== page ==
Perhaps what those of who play in the minor leagues of big time culture fail most to recognize is the actual role of advertising. You see, we tend to think that they are all out there to sell us something when in truth they are not in the least. Unlike gallerists, ad people are not shopkeepers. They have nothing to sell. Walking through a gallery district, or worse yet an art fair, one cannot help but be struck by how close to shoe salesmen most art dealers really are. Those who entertain and annoy us daily with their pitches, however, are not actually asking us for patronage -- they are rather our patrons. Imagine for an instant the kind of reception you would get if you walked into the corporate headquarters of say an Ogilvy & Mather, Saatchi, or Wieden+Kennedy to try to buy something, be it sneakers, a bar of soap, or a new car. Suffice it to say they have no desire to deal in goods. Thanks to gift shops and cafes, museums today in fact offer a lot more for us to buy than ad firms, which it seems are much happier buying stuff. Even in sold-out shows or the studio of the hottest artists there is usually something there for sale if you just have to have something, so it’s a little bit disingenuous for us to pretend some hierarchical authority over those more commercial forms of enterprise.

If advertising is not there to sell us stuff, you have to wonder what it is they actually do. Well, this lack of understanding between the purveyor and audience is just one of many irksome details that advertising and the arts have in common. We each specialize in a service that is neither called for nor particularly appreciated. Both visual artists and ad men offer a product that is intangibly more than anything material, and together they are in equal pursuit of sensations, emotions and aesthetics that lie at some interstice where the object finds its appreciation. For all we may strive to mine the profound, ultimately our task is not so dissimilar to theirsimparting meaning onto the meaninglessness of things. Let us honestly ask ourselves, why do we hate them so? Perhaps it is because, albeit in ways that might debase content rather than elevate it, we not only do the same things, but also in measure of effect they are probably better at it. What this ‘it’ is can migrate with the necessities of market, culture, season or era, but in advertising we must understand that the product is incidental to its position in our imagination. Just like us, they are primarily concerned with the subtleties and incidentals of perception. We similarly hold the notion of objective truth to a scrutiny of ruthless subjectivities, and I imagine this practice is what makes us such inveterate liars all.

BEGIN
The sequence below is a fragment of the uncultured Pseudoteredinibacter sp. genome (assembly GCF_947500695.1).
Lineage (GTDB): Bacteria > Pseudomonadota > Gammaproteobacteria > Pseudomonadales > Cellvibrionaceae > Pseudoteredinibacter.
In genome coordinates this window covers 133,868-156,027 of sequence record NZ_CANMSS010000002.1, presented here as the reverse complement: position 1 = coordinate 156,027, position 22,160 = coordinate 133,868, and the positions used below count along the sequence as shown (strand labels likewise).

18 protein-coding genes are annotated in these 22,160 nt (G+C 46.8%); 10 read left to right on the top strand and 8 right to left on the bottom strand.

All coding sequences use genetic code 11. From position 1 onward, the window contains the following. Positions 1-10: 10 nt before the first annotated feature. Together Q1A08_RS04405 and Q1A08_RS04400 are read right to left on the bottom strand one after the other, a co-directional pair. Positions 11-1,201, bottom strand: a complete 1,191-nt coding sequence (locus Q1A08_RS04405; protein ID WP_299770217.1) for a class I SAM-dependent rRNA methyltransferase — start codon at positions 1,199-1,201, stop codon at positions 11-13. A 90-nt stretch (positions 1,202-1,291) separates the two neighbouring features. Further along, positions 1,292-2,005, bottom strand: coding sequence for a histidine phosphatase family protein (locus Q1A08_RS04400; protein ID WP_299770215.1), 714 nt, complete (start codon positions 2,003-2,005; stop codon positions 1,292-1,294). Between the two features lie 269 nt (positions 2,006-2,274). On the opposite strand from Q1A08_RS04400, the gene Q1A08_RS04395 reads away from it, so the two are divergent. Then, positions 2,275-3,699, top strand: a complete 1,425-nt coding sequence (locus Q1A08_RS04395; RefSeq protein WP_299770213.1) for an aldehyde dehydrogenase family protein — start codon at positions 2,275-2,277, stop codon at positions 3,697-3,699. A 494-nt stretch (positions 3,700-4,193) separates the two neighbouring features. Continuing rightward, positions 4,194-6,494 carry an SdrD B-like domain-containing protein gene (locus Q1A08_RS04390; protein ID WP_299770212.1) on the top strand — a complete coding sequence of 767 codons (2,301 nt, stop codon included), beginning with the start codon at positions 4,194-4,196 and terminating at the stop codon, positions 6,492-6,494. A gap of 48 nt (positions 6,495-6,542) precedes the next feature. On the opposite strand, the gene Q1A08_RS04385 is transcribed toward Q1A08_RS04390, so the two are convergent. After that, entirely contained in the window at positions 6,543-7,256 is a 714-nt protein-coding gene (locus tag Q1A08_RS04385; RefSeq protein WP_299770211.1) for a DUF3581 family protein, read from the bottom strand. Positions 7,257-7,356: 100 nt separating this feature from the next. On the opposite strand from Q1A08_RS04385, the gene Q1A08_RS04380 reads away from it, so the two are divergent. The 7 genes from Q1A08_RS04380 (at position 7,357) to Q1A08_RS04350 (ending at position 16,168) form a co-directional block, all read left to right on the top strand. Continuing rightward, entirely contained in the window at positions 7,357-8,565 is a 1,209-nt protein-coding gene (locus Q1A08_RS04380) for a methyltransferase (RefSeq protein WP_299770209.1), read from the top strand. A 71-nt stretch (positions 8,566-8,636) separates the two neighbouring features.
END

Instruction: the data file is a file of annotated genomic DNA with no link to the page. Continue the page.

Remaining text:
When advertising is good, as it can be, and works well, as it often does, it doesn’t necessarily make us run out and buy the product in question. Simply, it imparts desire through the simulation of meaning. Artists today may be enjoying a far more diverse palette of intentions than the ad topography of need, greed and wanting, but I’d guess in terms of the psychological spectrum, advertising hits more sites in the collective psyche than we could possibly innumerate. Thanks especially to politics; advertising is able now to really sink its teeth into less product- friendly domains of hatred, fear and distrust. Much like art as well, advertising is a mimetic tool that both locates memory and manifests it. We all want to be remembered, this is inherent to creativity, but more than that we need to remember as our identity is purely a construct of our memories. For this, for the jingle that runs unchecked in your head, that logo that pokes your retina, and that slogan that sticks in your craw, thanks indeed for the memories.

Carlo McCormick

This exhibition has been made possible, in part, by the Lower Manhattan Cultural Council with the generous support of The September 11th Fund.